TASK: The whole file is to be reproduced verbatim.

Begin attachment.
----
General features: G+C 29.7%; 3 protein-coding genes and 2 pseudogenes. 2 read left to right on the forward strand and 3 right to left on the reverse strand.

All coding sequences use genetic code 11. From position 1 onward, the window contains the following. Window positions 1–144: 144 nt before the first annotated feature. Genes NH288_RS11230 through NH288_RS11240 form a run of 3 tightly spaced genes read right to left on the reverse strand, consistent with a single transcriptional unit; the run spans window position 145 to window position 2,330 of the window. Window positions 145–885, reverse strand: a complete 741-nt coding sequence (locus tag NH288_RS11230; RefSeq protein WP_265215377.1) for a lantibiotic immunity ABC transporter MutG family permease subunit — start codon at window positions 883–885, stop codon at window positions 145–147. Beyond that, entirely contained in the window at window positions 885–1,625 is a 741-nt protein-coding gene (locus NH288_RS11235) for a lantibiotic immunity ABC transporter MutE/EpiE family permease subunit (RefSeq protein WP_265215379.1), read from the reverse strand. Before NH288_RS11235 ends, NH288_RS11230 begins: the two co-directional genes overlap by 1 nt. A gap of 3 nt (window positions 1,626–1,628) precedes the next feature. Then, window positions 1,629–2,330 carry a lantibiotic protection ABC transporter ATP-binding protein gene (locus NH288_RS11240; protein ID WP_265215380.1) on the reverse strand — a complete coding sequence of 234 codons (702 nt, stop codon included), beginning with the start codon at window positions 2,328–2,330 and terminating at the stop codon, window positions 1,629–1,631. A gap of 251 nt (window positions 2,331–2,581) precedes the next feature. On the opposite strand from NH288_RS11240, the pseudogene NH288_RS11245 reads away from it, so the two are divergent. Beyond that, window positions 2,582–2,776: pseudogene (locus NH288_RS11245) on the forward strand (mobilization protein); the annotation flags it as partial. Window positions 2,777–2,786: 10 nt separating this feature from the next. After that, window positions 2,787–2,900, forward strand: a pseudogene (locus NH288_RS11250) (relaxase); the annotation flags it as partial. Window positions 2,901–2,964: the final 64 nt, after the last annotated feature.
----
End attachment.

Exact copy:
General features: G+C 29.7%; 3 protein-coding genes and 2 pseudogenes. 2 read left to right on the forward strand and 3 right to left on the reverse strand.

All coding sequences use genetic code 11. From position 1 onward, the window contains the following. Window positions 1–144: 144 nt before the first annotated feature. Genes NH288_RS11230 through NH288_RS11240 form a run of 3 tightly spaced genes read right to left on the reverse strand, consistent with a single transcriptional unit; the run spans window position 145 to window position 2,330 of the window. Window positions 145–885, reverse strand: a complete 741-nt coding sequence (locus tag NH288_RS11230; RefSeq protein WP_265215377.1) for a lantibiotic immunity ABC transporter MutG family permease subunit — start codon at window positions 883–885, stop codon at window positions 145–147. Beyond that, entirely contained in the window at window positions 885–1,625 is a 741-nt protein-coding gene (locus NH288_RS11235) for a lantibiotic immunity ABC transporter MutE/EpiE family permease subunit (RefSeq protein WP_265215379.1), read from the reverse strand. Before NH288_RS11235 ends, NH288_RS11230 begins: the two co-directional genes overlap by 1 nt. A gap of 3 nt (window positions 1,626–1,628) precedes the next feature. Then, window positions 1,629–2,330 carry a lantibiotic protection ABC transporter ATP-binding protein gene (locus NH288_RS11240; protein ID WP_265215380.1) on the reverse strand — a complete coding sequence of 234 codons (702 nt, stop codon included), beginning with the start codon at window positions 2,328–2,330 and terminating at the stop codon, window positions 1,629–1,631. A gap of 251 nt (window positions 2,331–2,581) precedes the next feature. On the opposite strand from NH288_RS11240, the pseudogene NH288_RS11245 reads away from it, so the two are divergent. Beyond that, window positions 2,582–2,776: pseudogene (locus NH288_RS11245) on the forward strand (mobilization protein); the annotation flags it as partial. Window positions 2,777–2,786: 10 nt separating this feature from the next. After that, window positions 2,787–2,900, forward strand: a pseudogene (locus NH288_RS11250) (relaxase); the annotation flags it as partial. Window positions 2,901–2,964: the final 64 nt, after the last annotated feature.